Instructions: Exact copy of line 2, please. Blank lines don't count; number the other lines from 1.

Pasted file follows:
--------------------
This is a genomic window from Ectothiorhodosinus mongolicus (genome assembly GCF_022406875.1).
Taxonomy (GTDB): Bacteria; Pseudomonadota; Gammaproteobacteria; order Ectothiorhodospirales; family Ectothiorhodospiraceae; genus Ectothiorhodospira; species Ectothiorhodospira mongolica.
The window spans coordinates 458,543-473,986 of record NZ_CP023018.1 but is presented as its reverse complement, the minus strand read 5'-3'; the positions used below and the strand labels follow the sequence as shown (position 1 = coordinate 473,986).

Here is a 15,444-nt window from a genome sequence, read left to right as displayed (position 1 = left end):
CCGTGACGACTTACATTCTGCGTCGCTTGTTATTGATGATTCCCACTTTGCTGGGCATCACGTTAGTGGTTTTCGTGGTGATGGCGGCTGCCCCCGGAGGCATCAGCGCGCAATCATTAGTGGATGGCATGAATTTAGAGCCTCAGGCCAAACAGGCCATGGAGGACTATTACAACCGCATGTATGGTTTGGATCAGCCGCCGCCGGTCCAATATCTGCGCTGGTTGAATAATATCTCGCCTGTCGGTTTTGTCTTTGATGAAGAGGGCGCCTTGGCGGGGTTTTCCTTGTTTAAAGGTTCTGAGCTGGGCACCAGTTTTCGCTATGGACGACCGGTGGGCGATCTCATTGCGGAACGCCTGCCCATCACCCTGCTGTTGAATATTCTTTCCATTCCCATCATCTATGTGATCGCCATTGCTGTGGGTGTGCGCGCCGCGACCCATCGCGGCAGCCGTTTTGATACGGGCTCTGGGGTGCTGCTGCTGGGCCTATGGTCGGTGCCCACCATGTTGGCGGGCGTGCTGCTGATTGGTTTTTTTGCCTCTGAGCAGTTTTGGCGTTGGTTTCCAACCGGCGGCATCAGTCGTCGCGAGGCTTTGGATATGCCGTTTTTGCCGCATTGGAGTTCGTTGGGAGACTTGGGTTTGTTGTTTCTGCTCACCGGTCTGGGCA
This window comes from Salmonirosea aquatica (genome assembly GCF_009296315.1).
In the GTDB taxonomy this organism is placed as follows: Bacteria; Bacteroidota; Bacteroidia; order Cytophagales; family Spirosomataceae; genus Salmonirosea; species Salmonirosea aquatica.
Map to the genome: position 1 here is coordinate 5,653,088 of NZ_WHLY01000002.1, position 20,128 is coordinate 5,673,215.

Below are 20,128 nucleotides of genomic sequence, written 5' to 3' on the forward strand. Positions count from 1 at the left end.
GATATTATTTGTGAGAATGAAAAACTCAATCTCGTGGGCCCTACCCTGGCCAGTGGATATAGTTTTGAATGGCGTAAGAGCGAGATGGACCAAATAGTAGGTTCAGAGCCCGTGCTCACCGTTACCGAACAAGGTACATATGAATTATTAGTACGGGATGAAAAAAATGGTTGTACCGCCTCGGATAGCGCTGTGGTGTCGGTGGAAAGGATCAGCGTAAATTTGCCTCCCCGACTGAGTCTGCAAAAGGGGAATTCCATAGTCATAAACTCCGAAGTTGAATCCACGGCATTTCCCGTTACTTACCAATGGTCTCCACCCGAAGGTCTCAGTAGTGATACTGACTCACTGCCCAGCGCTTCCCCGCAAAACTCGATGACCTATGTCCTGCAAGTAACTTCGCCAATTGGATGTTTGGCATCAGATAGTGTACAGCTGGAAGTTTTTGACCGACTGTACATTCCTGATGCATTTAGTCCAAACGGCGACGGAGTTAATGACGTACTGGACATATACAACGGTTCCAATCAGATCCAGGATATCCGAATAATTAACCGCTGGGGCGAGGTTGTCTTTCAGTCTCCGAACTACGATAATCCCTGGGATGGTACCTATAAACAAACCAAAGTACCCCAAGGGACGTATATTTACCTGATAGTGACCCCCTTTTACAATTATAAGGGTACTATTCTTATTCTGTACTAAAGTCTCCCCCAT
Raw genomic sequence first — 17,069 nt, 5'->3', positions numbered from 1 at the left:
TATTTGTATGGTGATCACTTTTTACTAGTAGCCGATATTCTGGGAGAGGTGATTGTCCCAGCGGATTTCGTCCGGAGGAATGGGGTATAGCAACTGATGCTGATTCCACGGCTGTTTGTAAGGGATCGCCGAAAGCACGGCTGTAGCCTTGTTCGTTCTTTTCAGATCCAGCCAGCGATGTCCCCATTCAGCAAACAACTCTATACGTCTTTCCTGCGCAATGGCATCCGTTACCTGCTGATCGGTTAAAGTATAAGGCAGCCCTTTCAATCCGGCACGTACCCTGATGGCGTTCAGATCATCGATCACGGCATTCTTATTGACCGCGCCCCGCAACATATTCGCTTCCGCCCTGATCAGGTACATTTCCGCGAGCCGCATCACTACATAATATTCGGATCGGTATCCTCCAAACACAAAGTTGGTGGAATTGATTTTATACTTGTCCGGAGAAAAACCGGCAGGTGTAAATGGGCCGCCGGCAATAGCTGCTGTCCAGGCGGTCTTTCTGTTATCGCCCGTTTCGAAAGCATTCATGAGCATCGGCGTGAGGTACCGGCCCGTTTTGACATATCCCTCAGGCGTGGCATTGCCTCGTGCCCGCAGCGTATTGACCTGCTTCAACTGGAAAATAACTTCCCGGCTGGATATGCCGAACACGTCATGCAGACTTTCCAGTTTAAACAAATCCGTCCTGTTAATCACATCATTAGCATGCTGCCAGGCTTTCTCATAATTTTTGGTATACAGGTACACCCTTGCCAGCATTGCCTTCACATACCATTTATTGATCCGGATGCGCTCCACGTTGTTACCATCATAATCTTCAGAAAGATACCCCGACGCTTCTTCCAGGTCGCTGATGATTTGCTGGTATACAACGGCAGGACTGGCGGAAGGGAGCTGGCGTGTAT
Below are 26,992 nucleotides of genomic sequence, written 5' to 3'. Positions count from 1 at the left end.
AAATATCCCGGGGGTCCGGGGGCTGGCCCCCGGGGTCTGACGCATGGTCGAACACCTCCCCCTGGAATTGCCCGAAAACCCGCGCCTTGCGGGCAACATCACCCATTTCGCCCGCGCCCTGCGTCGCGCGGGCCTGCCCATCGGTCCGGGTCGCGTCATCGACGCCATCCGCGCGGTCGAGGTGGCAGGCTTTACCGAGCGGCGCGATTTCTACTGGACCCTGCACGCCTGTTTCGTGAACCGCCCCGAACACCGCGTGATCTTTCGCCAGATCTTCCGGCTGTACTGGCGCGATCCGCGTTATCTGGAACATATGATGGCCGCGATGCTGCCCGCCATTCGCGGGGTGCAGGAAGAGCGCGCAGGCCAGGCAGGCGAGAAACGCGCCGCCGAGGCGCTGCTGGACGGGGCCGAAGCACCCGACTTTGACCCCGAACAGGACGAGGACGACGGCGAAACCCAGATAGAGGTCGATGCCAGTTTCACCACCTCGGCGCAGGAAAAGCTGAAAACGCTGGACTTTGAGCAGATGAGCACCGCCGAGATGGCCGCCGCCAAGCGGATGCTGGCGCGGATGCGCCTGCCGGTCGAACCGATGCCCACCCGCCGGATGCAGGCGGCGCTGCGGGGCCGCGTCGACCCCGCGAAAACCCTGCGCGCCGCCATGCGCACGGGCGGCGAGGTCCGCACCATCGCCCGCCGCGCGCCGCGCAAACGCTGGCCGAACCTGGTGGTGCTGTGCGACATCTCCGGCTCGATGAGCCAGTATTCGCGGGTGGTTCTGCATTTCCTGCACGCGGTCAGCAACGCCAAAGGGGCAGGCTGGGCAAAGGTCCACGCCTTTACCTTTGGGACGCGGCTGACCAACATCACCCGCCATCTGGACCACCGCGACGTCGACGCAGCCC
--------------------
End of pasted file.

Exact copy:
Taxonomy (GTDB): Bacteria; Pseudomonadota; Gammaproteobacteria; order Ectothiorhodospirales; family Ectothiorhodospiraceae; genus Ectothiorhodospira; species Ectothiorhodospira mongolica.